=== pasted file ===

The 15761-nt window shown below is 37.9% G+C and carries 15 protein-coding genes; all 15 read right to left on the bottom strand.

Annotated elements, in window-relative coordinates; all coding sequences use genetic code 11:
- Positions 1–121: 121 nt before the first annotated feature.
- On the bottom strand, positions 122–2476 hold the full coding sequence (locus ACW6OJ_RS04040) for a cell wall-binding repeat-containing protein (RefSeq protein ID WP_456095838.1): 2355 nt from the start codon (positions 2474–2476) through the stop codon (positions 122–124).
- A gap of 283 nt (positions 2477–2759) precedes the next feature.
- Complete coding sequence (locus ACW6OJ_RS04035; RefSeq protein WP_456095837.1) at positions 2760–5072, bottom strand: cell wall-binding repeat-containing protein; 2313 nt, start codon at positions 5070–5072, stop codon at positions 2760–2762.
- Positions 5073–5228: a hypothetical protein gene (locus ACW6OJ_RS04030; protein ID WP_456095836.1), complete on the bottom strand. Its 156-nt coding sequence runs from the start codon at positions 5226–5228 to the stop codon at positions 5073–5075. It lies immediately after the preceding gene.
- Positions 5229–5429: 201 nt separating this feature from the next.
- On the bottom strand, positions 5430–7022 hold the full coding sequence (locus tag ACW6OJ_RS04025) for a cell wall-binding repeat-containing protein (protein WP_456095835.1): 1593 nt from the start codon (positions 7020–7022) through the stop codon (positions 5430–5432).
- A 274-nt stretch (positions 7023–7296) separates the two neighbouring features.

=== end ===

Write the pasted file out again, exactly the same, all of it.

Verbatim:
The 15761-nt window shown below is 37.9% G+C and carries 15 protein-coding genes; all 15 read right to left on the bottom strand.

Annotated elements, in window-relative coordinates; all coding sequences use genetic code 11:
- Positions 1–121: 121 nt before the first annotated feature.
- On the bottom strand, positions 122–2476 hold the full coding sequence (locus ACW6OJ_RS04040) for a cell wall-binding repeat-containing protein (RefSeq protein ID WP_456095838.1): 2355 nt from the start codon (positions 2474–2476) through the stop codon (positions 122–124).
- A gap of 283 nt (positions 2477–2759) precedes the next feature.
- Complete coding sequence (locus ACW6OJ_RS04035; RefSeq protein WP_456095837.1) at positions 2760–5072, bottom strand: cell wall-binding repeat-containing protein; 2313 nt, start codon at positions 5070–5072, stop codon at positions 2760–2762.
- Positions 5073–5228: a hypothetical protein gene (locus ACW6OJ_RS04030; protein ID WP_456095836.1), complete on the bottom strand. Its 156-nt coding sequence runs from the start codon at positions 5226–5228 to the stop codon at positions 5073–5075. It lies immediately after the preceding gene.
- Positions 5229–5429: 201 nt separating this feature from the next.
- On the bottom strand, positions 5430–7022 hold the full coding sequence (locus tag ACW6OJ_RS04025) for a cell wall-binding repeat-containing protein (protein WP_456095835.1): 1593 nt from the start codon (positions 7020–7022) through the stop codon (positions 5430–5432).
- A 274-nt stretch (positions 7023–7296) separates the two neighbouring features.